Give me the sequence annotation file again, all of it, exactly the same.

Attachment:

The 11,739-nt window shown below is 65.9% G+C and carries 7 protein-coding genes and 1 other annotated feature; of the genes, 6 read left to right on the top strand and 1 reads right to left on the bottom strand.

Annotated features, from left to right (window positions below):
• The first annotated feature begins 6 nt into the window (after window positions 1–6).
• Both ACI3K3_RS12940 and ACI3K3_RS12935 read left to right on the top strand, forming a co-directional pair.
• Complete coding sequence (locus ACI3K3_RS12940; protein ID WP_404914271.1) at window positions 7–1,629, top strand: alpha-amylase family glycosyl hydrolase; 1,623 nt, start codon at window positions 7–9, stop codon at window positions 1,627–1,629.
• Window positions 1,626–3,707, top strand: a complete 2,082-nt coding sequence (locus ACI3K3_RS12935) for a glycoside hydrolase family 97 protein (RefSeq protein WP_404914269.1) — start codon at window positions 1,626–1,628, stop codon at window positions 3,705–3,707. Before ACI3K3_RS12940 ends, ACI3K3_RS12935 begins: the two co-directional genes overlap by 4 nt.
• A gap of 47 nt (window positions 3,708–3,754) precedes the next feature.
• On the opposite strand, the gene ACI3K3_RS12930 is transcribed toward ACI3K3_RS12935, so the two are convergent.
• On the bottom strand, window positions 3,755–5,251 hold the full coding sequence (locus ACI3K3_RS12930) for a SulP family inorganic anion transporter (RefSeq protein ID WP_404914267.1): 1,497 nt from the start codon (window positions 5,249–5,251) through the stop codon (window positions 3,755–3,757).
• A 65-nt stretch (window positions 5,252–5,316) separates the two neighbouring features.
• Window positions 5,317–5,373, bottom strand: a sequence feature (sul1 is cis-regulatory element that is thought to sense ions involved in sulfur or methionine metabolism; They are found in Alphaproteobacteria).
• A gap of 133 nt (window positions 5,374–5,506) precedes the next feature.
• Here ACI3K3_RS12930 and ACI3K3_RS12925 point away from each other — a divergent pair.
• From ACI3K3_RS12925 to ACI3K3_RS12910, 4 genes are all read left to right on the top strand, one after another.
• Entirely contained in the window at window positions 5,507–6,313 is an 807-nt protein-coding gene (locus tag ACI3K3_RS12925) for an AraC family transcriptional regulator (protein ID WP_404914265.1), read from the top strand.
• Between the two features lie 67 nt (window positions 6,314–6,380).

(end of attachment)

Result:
The 11,739-nt window shown below is 65.9% G+C and carries 7 protein-coding genes and 1 other annotated feature; of the genes, 6 read left to right on the top strand and 1 reads right to left on the bottom strand.

Annotated features, from left to right (window positions below):
• The first annotated feature begins 6 nt into the window (after window positions 1–6).
• Both ACI3K3_RS12940 and ACI3K3_RS12935 read left to right on the top strand, forming a co-directional pair.
• Complete coding sequence (locus ACI3K3_RS12940; protein ID WP_404914271.1) at window positions 7–1,629, top strand: alpha-amylase family glycosyl hydrolase; 1,623 nt, start codon at window positions 7–9, stop codon at window positions 1,627–1,629.
• Window positions 1,626–3,707, top strand: a complete 2,082-nt coding sequence (locus ACI3K3_RS12935) for a glycoside hydrolase family 97 protein (RefSeq protein WP_404914269.1) — start codon at window positions 1,626–1,628, stop codon at window positions 3,705–3,707. Before ACI3K3_RS12940 ends, ACI3K3_RS12935 begins: the two co-directional genes overlap by 4 nt.
• A gap of 47 nt (window positions 3,708–3,754) precedes the next feature.
• On the opposite strand, the gene ACI3K3_RS12930 is transcribed toward ACI3K3_RS12935, so the two are convergent.
• On the bottom strand, window positions 3,755–5,251 hold the full coding sequence (locus ACI3K3_RS12930) for a SulP family inorganic anion transporter (RefSeq protein ID WP_404914267.1): 1,497 nt from the start codon (window positions 5,249–5,251) through the stop codon (window positions 3,755–3,757).
• A 65-nt stretch (window positions 5,252–5,316) separates the two neighbouring features.
• Window positions 5,317–5,373, bottom strand: a sequence feature (sul1 is cis-regulatory element that is thought to sense ions involved in sulfur or methionine metabolism; They are found in Alphaproteobacteria).
• A gap of 133 nt (window positions 5,374–5,506) precedes the next feature.
• Here ACI3K3_RS12930 and ACI3K3_RS12925 point away from each other — a divergent pair.
• From ACI3K3_RS12925 to ACI3K3_RS12910, 4 genes are all read left to right on the top strand, one after another.
• Entirely contained in the window at window positions 5,507–6,313 is an 807-nt protein-coding gene (locus tag ACI3K3_RS12925) for an AraC family transcriptional regulator (protein ID WP_404914265.1), read from the top strand.
• Between the two features lie 67 nt (window positions 6,314–6,380).